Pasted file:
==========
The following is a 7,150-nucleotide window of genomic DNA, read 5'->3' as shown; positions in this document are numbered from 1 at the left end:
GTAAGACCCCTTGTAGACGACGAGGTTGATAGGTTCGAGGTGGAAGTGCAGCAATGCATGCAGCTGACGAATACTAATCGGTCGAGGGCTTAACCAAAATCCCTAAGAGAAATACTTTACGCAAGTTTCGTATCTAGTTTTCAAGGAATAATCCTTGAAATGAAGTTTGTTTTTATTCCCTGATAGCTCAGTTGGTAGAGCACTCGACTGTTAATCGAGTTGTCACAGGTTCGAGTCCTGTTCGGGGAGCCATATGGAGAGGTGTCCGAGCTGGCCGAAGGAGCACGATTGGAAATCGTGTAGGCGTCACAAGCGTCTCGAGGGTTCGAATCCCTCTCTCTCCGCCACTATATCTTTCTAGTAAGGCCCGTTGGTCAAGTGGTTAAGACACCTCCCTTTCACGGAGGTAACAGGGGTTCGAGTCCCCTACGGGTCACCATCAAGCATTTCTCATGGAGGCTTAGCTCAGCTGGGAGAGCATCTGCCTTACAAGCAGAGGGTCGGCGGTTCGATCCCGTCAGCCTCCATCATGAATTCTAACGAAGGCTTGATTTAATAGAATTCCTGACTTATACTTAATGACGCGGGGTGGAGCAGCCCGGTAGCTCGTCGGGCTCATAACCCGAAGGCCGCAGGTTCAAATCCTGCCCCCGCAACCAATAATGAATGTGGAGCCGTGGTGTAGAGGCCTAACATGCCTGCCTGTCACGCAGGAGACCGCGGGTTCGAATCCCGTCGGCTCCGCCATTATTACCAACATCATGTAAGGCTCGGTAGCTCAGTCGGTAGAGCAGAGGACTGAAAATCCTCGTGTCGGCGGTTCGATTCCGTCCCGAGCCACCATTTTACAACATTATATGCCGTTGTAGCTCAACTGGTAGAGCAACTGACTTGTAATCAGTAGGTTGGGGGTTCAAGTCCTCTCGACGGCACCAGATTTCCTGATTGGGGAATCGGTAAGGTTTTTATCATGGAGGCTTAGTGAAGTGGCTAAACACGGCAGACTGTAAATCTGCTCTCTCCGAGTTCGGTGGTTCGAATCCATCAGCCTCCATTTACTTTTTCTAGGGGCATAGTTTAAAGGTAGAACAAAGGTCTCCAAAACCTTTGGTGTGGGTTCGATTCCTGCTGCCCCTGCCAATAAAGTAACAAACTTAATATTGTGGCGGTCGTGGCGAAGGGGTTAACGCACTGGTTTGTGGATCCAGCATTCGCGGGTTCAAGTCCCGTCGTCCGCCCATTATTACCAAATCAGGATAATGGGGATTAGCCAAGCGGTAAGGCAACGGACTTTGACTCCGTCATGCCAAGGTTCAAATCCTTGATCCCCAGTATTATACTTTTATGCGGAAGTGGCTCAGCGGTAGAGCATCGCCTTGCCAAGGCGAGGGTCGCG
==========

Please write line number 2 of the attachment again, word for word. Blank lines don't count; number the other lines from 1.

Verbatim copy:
GTAAGACCCCTTGTAGACGACGAGGTTGATAGGTTCGAGGTGGAAGTGCAGCAATGCATGCAGCTGACGAATACTAATCGGTCGAGGGCTTAACCAAAATCCCTAAGAGAAATACTTTACGCAAGTTTCGTATCTAGTTTTCAAGGAATAATCCTTGAAATGAAGTTTGTTTTTATTCCCTGATAGCTCAGTTGGTAGAGCACTCGACTGTTAATCGAGTTGTCACAGGTTCGAGTCCTGTTCGGGGAGCCATATGGAGAGGTGTCCGAGCTGGCCGAAGGAGCACGATTGGAAATCGTGTAGGCGTCACAAGCGTCTCGAGGGTTCGAATCCCTCTCTCTCCGCCACTATATCTTTCTAGTAAGGCCCGTTGGTCAAGTGGTTAAGACACCTCCCTTTCACGGAGGTAACAGGGGTTCGAGTCCCCTACGGGTCACCATCAAGCATTTCTCATGGAGGCTTAGCTCAGCTGGGAGAGCATCTGCCTTACAAGCAGAGGGTCGGCGGTTCGATCCCGTCAGCCTCCATCATGAATTCTAACGAAGGCTTGATTTAATAGAATTCCTGACTTATACTTAATGACGCGGGGTGGAGCAGCCCGGTAGCTCGTCGGGCTCATAACCCGAAGGCCGCAGGTTCAAATCCTGCCCCCGCAACCAATAATGAATGTGGAGCCGTGGTGTAGAGGCCTAACATGCCTGCCTGTCACGCAGGAGACCGCGGGTTCGAATCCCGTCGGCTCCGCCATTATTACCAACATCATGTAAGGCTCGGTAGCTCAGTCGGTAGAGCAGAGGACTGAAAATCCTCGTGTCGGCGGTTCGATTCCGTCCCGAGCCACCATTTTACAACATTATATGCCGTTGTAGCTCAACTGGTAGAGCAACTGACTTGTAATCAGTAGGTTGGGGGTTCAAGTCCTCTCGACGGCACCAGATTTCCTGATTGGGGAATCGGTAAGGTTTTTATCATGGAGGCTTAGTGAAGTGGCTAAACACGGCAGACTGTAAATCTGCTCTCTCCGAGTTCGGTGGTTCGAATCCATCAGCCTCCATTTACTTTTTCTAGGGGCATAGTTTAAAGGTAGAACAAAGGTCTCCAAAACCTTTGGTGTGGGTTCGATTCCTGCTGCCCCTGCCAATAAAGTAACAAACTTAATATTGTGGCGGTCGTGGCGAAGGGGTTAACGCACTGGTTTGTGGATCCAGCATTCGCGGGTTCAAGTCCCGTCGTCCGCCCATTATTACCAAATCAGGATAATGGGGATTAGCCAAGCGGTAAGGCAACGGACTTTGACTCCGTCATGCCAAGGTTCAAATCCTTGATCCCCAGTATTATACTTTTATGCGGAAGTGGCTCAGCGGTAGAGCATCGCCTTGCCAAGGCGAGGGTCGCG